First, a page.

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In this post I refer to retrospectives as a type of meeting inspired by the 12th agile principle “At regular intervals, the team reflects on how to become more effective, then tunes and adjusts its behavior accordingly.”.

Many factors–specific to your context–can reduce the effectiveness of a retrospective and cause frustration and mistrust in the group. In this brief blog post I will describe how psychological safety, purpose, preparedness and collaboration can help make your retrospectives even more effective.

I want to highlight this is not a checklist. And depending on what system/subsystem your retrospective is working with you might need to switch between lens/approaches for complicated or complex domains. I’ll probably followup on that in a separate post.

This post is for retrospective facilitators and regular team members that want to take on that role. You don’t need to be a trained facilitator, scrum master or product manager to introduce changes and make your retrospective even more effective.

Psychological Safety

Amy Edmondson has done extensive research since the 90s on the subject–and published a book in 2018–The Fearless Organization–Norm Kerth talks about a “Create Safety” exercise in his seminal Project retrospectives book published in 1999.

Have you ever felt your retrospective is a blame game more than a reflection? Let me start from the foundation. Your retrospective outcomes will always be subpar if your team or organization does not support psychological safety.

If people are punished when speaking up they will withhold information or play the blame game fostering a low energy retrospective. Improving psychological safety at the organizational level is outside the purpose of this post but there are strategies you can use to assess and improve psychological safety at the team level.

Assess the team psychological safety

Start by collecting data on the psychological safety level of the group. Try to have one-on-ones with team members before the retrospective and take notes about their feelings. Try to run an anonymous activity (like Explorer, Shopper, Vacationer, Prisoner or Elephant in the room) when you set the stage of your retrospective to anonymously collect the safety levels.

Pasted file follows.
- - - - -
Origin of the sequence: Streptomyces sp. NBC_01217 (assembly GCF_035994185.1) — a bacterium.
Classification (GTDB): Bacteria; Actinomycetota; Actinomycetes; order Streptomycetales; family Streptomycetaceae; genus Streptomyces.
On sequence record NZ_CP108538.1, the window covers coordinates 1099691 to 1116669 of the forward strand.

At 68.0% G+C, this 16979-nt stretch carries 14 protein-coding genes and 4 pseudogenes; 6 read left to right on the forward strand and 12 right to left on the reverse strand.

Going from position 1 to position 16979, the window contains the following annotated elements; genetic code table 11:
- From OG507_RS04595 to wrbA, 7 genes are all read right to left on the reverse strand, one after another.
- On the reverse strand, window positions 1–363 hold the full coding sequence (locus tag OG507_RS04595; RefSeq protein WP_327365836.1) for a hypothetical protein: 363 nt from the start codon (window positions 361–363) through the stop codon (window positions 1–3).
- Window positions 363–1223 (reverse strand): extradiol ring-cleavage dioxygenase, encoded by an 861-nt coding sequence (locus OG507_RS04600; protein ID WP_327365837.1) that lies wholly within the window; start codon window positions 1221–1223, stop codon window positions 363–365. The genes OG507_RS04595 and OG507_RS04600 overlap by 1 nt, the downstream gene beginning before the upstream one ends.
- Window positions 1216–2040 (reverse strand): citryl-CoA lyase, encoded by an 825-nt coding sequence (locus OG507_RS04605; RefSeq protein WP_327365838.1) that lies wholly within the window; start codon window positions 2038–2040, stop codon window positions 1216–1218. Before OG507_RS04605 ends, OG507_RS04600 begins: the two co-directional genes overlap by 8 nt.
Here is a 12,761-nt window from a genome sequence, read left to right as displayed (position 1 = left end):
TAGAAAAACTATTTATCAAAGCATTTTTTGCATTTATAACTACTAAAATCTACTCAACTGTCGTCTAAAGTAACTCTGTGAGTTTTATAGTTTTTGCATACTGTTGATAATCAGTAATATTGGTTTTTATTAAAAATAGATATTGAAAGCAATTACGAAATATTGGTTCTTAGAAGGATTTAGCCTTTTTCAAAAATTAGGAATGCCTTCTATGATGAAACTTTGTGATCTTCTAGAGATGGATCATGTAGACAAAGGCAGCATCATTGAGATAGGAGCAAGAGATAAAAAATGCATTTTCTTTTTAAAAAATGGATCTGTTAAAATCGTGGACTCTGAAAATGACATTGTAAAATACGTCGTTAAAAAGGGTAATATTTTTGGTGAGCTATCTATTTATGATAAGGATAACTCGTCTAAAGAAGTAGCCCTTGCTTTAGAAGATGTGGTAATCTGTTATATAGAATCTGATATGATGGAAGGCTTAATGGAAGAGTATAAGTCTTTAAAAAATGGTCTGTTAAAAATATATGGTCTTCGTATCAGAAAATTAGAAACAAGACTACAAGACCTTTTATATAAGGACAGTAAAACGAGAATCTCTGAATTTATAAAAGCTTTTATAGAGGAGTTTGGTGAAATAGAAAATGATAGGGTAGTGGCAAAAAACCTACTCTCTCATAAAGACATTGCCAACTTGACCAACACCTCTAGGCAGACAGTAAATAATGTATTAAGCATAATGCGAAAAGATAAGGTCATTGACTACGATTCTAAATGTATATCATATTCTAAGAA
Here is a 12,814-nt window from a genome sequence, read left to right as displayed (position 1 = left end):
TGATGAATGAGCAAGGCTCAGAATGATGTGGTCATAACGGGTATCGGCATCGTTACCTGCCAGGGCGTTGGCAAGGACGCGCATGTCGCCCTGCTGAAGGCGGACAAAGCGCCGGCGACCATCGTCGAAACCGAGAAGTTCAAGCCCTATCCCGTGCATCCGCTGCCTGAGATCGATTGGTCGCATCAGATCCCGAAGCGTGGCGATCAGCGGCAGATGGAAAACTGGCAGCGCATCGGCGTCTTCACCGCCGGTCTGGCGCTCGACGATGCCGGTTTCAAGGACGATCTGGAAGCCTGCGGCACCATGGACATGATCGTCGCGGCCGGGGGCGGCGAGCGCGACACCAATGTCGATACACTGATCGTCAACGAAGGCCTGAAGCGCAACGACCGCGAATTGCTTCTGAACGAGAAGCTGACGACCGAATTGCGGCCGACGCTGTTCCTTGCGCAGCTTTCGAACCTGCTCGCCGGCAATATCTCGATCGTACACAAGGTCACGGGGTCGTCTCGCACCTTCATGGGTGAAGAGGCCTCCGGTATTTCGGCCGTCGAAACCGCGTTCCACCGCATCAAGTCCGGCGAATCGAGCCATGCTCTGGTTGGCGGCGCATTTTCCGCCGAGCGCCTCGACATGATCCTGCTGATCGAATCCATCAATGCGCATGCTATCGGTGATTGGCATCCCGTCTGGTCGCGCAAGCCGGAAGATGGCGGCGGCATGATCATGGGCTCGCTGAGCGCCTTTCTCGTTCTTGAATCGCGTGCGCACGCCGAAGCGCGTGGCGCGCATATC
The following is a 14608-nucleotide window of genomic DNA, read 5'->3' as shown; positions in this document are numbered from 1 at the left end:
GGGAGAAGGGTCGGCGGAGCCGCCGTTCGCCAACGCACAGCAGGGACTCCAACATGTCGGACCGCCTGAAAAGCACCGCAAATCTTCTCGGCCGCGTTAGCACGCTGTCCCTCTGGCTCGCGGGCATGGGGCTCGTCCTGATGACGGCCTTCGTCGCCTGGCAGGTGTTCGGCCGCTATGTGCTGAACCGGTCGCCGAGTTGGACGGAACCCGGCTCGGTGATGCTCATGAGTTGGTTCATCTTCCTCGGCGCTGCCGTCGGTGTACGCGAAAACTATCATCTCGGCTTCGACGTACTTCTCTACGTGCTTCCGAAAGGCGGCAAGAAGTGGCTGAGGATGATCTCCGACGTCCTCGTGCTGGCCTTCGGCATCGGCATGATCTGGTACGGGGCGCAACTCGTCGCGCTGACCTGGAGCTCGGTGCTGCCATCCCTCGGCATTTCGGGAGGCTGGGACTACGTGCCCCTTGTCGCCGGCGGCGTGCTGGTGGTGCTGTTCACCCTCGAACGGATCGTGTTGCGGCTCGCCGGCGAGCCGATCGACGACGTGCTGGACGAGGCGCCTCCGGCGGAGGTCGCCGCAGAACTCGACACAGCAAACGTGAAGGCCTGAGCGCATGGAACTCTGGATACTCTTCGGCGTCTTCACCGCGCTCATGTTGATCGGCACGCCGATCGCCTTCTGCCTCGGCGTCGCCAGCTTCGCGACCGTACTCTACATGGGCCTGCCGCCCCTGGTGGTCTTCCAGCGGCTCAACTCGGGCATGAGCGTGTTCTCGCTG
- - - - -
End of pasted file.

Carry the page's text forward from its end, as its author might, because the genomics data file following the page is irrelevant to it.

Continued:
If the the psychological safety level is low–say a room full of Prisoners in ESVP–you should switch the focus of the retrospective to increase the safety level. Try to run an anonymous brainstorm on “what is one thing that would have to change to make you all not be prisoners?”. It’s possible that the outcome of the whole retrospective will be a team norm document to ensure people feel comfortable to speak up… and that’s great! If you decide to continue with the original retrospective plan–despite a room full of disengaged folks–remind the group they will have a chance at the end of retro to provide feedback to make the next one safer.

Establish a safe space with the Retrospective Prime Directive

There are a multitude of activities to set a safe stage for your retrospective, one is to read “The prime directive” by Norm Kerth:

“Regardless of what we discover, we understand and truly believe that everyone did the best job they could, given what they knew at the time, their skills and abilities, the resources available, and the situation at hand.”